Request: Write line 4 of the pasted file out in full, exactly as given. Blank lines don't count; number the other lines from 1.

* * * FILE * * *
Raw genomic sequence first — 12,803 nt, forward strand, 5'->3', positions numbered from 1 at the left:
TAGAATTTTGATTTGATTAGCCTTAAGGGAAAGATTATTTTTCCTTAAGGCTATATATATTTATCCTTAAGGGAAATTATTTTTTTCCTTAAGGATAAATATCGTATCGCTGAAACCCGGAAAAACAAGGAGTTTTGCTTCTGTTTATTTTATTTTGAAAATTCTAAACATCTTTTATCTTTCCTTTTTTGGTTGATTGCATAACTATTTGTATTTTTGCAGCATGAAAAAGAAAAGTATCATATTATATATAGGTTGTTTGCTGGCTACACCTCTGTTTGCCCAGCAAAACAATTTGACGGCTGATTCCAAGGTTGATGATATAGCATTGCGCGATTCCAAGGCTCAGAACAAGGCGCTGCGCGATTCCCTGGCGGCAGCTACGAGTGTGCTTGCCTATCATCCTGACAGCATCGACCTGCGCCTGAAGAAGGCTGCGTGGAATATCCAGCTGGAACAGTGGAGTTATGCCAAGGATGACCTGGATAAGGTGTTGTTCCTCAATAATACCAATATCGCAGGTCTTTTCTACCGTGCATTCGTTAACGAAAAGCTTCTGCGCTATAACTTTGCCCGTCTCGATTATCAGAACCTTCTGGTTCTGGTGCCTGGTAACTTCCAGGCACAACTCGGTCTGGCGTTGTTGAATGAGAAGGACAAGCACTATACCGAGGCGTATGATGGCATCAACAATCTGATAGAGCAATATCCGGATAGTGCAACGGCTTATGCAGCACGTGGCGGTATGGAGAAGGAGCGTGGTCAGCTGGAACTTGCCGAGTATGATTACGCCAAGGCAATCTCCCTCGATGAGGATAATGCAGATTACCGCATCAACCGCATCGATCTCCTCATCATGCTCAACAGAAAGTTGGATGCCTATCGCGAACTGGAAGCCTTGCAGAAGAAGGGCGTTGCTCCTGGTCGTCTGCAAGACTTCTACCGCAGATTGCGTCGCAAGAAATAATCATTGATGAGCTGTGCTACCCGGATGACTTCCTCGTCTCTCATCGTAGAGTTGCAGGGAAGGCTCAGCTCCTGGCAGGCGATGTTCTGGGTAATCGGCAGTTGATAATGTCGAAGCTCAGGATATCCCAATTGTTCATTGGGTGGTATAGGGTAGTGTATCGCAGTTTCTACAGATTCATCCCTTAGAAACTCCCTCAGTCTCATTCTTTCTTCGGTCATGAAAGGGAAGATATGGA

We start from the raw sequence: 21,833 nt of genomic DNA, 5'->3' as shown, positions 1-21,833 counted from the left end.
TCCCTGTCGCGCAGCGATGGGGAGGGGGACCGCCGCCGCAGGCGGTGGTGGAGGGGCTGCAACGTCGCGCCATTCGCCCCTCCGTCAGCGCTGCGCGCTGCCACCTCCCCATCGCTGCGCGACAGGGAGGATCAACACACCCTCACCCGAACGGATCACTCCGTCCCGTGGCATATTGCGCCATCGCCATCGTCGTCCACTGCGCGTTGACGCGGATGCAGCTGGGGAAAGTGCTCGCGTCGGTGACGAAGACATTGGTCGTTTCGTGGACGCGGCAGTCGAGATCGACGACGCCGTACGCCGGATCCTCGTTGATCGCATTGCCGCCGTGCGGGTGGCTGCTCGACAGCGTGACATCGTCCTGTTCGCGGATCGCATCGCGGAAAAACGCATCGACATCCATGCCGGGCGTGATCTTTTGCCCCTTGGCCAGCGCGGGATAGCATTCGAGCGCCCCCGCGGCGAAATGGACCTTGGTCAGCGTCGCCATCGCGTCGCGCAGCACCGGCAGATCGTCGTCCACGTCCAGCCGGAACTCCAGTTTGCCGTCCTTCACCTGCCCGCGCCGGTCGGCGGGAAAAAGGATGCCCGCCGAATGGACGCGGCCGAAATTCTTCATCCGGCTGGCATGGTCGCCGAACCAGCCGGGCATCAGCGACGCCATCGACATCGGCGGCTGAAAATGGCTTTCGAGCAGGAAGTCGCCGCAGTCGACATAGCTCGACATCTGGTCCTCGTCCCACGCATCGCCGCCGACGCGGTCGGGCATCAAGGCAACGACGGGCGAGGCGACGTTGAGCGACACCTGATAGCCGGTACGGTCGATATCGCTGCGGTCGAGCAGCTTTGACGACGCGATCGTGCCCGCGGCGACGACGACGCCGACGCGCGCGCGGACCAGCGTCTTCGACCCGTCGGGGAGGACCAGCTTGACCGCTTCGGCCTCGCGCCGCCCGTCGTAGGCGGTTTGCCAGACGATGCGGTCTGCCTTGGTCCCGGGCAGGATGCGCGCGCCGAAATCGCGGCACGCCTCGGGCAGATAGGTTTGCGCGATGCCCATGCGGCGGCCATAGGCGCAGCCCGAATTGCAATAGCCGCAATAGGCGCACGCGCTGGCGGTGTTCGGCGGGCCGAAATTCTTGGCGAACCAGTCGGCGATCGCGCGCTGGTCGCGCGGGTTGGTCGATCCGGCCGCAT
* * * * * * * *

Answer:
TCCCTGTCGCGCAGCGATGGGGAGGGGGACCGCCGCCGCAGGCGGTGGTGGAGGGGCTGCAACGTCGCGCCATTCGCCCCTCCGTCAGCGCTGCGCGCTGCCACCTCCCCATCGCTGCGCGACAGGGAGGATCAACACACCCTCACCCGAACGGATCACTCCGTCCCGTGGCATATTGCGCCATCGCCATCGTCGTCCACTGCGCGTTGACGCGGATGCAGCTGGGGAAAGTGCTCGCGTCGGTGACGAAGACATTGGTCGTTTCGTGGACGCGGCAGTCGAGATCGACGACGCCGTACGCCGGATCCTCGTTGATCGCATTGCCGCCGTGCGGGTGGCTGCTCGACAGCGTGACATCGTCCTGTTCGCGGATCGCATCGCGGAAAAACGCATCGACATCCATGCCGGGCGTGATCTTTTGCCCCTTGGCCAGCGCGGGATAGCATTCGAGCGCCCCCGCGGCGAAATGGACCTTGGTCAGCGTCGCCATCGCGTCGCGCAGCACCGGCAGATCGTCGTCCACGTCCAGCCGGAACTCCAGTTTGCCGTCCTTCACCTGCCCGCGCCGGTCGGCGGGAAAAAGGATGCCCGCCGAATGGACGCGGCCGAAATTCTTCATCCGGCTGGCATGGTCGCCGAACCAGCCGGGCATCAGCGACGCCATCGACATCGGCGGCTGAAAATGGCTTTCGAGCAGGAAGTCGCCGCAGTCGACATAGCTCGACATCTGGTCCTCGTCCCACGCATCGCCGCCGACGCGGTCGGGCATCAAGGCAACGACGGGCGAGGCGACGTTGAGCGACACCTGATAGCCGGTACGGTCGATATCGCTGCGGTCGAGCAGCTTTGACGACGCGATCGTGCCCGCGGCGACGACGACGCCGACGCGCGCGCGGACCAGCGTCTTCGACCCGTCGGGGAGGACCAGCTTGACCGCTTCGGCCTCGCGCCGCCCGTCGTAGGCGGTTTGCCAGACGATGCGGTCTGCCTTGGTCCCGGGCAGGATGCGCGCGCCGAAATCGCGGCACGCCTCGGGCAGATAGGTTTGCGCGATGCCCATGCGGCGGCCATAGGCGCAGCCCGAATTGCAATAGCCGCAATAGGCGCACGCGCTGGCGGTGTTCGGCGGGCCGAAATTCTTGGCGAACCAGTCGGCGATCGCGCGCTGGTCGCGCGGGTTGGTCGATCCGGCCGCAT